Posts tagged with: economics

Photo courtesy of Wikimedia.

Photo courtesy of Wikimedia.

What is the biggest economic problem that the U.S. is currently facing? Depends who you ask.  Some social justice warriors would tell you that capitalism is ruining our economy, yet many who have studied and understand economics would argue the opposite. Capitalism is not to blame, but rather cronyism and protectionist policies are the ones wreaking havoc on the economy.

In a previous post, I discussed how occupational licensing as a form of cronyism is trapping people in poverty. However, cronyism is a much bigger problem than just occupational licensing. The U.S. struggles with other forms of cronyism too, such as protectionism through quotas, tariffs, and corporate welfare.

Quotas and tariffs make it extremely difficult for international firms to sell their product in the U.S., thus protecting U.S. firms from international competitors.  Corporate welfare is government support of a private business usually through direct money transfers (subsidies) or tax breaks, often protecting big firms from the competition of smaller firms.

This form of cronyism typically occurs for two reasons:  First, in an attempt to create new domestic jobs or prevent jobs from being sent overseas and second, because politicians promise “goodies” to corporations and individuals that help them get elected. (more…)

bourgeious-equality-mccloskeyIn Dierdre McCloskey’s latest book, Bourgeois Equality: How Ideas, Not Capital or Institutions, Enriched the World, she builds on her ongoing thesis that our newfound prosperity is not due to systems, tools, or materials, but the ideas, virtues, and rhetoric behind them.

Much has been made of her argument as it relates to the (ir)relevance of those material features as causes: “coal or thrift or capital or exports or exploitation or imperialism or good property rights or even good science.” But less has been said about her views on the spiritual/material as it relates to the byproducts.

I’m not yet finished with the book, but on page 70, she offers her view on the spiritual dynamics of what’s to come.

Contrary to popular claims that an increasingly prosperous free society will necessarily trend toward greed, envy, and idleness, McCloskey sees a future with more resources, and thus, more time and space for the transcendent. “One would hope that the Great Enrichment would be used for higher purposes,” she writes…”Enrichment leads to enrichment, not loss of one’s own soul.” (more…)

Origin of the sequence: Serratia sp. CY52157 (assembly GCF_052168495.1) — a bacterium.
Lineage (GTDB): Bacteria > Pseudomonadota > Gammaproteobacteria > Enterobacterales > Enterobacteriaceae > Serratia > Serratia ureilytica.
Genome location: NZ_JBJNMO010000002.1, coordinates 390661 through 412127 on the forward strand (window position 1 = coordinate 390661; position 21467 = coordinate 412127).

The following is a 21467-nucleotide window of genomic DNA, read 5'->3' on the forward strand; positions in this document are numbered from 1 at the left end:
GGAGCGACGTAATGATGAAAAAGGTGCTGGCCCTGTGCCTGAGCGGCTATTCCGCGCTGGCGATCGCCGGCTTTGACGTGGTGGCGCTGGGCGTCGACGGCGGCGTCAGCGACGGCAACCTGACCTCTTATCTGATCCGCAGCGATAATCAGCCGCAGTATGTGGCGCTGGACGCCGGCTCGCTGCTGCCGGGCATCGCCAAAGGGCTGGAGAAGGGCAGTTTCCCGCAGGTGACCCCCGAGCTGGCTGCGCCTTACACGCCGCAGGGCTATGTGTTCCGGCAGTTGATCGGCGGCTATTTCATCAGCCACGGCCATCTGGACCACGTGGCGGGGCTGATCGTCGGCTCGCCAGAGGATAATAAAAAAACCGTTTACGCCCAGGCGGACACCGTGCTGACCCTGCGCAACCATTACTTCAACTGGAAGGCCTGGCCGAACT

John Calhoun (1782 - 1850)

John Calhoun (1782 – 1850)

Proponents of protectionism often ground their support in a quasi-nationalism; trade should be restricted for the benefit of the nation. Economically, the argument holds little weight. The benefits of more trade, like more and cheaper goods, outweigh the costs, like some temporary unemployment that results from the closing of a factory that couldn’t compete with foreign companies.

Some protectionists may accept this, and still urge tariffs, quotas, and other restrictions. They argue that a nation can still benefit, even with economic disadvantages. Sure, consumers might pay in higher prices if there’s a tariff on steel, but think of all the jobs! The consequences of protectionism, however, are not simply economic. Rather than developing national and political unity, tariffs often lead to national discord.

Take the United States in the early nineteenth century. Its still developing economy was primarily agricultural, with a growing commercial and manufacturing sector. Many early American politicians advocated a tariff in order to protect, foster, and develop American manufacturing.

Ignoring the economic flaws of such a plan, the policy sowed the seeds for national disunion, culminating in the United States Civil War. How?



Lester DeKoster (1915 – 2009) | Acton Institute

Overproduction, simply put, is supply in excess of demand. It is the production of more goods and services than those in the market would like to purchase. Overproduction, in a well functioning market economy, should be temporary. In a dynamic market driven by entrepreneurs, resources become allocated towards their most highly valued uses. If some clever entrepreneur makes a million shoes, but only sells two pairs, he will be unlikely to overproduce in the future. This is good, because the overproduction signals to the entrepreneur that there are better ways to use the limited resources that he has.